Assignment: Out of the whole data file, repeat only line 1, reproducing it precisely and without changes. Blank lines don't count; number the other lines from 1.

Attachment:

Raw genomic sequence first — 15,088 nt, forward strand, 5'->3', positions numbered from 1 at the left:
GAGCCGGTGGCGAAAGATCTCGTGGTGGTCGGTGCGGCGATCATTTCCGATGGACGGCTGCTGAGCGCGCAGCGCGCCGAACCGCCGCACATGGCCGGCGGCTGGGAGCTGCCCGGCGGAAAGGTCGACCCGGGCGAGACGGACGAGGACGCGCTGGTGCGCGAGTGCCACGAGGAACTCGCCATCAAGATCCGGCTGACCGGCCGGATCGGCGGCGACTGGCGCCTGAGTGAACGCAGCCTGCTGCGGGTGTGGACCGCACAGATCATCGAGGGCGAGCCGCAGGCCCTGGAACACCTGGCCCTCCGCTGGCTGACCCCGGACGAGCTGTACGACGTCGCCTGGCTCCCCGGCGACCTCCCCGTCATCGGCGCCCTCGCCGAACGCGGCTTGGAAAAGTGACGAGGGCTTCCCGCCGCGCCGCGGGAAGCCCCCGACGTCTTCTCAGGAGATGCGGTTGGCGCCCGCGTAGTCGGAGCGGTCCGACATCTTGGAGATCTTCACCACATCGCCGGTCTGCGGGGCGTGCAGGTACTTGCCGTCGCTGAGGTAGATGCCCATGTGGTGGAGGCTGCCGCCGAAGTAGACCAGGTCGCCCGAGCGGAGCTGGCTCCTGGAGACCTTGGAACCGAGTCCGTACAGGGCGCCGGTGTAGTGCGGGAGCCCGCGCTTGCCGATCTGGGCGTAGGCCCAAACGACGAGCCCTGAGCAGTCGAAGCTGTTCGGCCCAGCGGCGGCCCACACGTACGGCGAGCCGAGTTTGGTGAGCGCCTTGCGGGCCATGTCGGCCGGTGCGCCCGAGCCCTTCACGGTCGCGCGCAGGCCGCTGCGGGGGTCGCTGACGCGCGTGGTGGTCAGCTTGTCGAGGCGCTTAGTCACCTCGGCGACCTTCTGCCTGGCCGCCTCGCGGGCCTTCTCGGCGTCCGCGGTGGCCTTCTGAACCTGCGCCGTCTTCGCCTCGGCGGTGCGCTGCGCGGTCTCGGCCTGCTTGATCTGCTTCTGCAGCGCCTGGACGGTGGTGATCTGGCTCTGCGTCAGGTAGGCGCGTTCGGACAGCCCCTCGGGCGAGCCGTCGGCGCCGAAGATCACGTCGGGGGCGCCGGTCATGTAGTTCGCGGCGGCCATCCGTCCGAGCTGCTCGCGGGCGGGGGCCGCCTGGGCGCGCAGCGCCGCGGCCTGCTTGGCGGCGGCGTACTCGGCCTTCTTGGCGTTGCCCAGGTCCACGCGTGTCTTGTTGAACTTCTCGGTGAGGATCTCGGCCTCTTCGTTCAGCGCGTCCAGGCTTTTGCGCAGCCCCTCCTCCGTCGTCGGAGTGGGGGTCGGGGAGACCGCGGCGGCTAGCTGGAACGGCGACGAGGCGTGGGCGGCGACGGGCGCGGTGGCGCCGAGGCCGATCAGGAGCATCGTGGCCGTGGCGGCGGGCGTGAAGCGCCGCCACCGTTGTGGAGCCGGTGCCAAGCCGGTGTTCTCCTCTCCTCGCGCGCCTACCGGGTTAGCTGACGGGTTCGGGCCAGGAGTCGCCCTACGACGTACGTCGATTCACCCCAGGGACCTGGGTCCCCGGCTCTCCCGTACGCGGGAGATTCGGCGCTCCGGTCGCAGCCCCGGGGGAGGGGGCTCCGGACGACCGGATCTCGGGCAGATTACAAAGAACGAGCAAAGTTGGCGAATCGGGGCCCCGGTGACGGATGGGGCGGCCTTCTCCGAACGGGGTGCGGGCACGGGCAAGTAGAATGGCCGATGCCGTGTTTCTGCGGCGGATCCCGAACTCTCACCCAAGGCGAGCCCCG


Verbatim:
Raw genomic sequence first — 15,088 nt, forward strand, 5'->3', positions numbered from 1 at the left: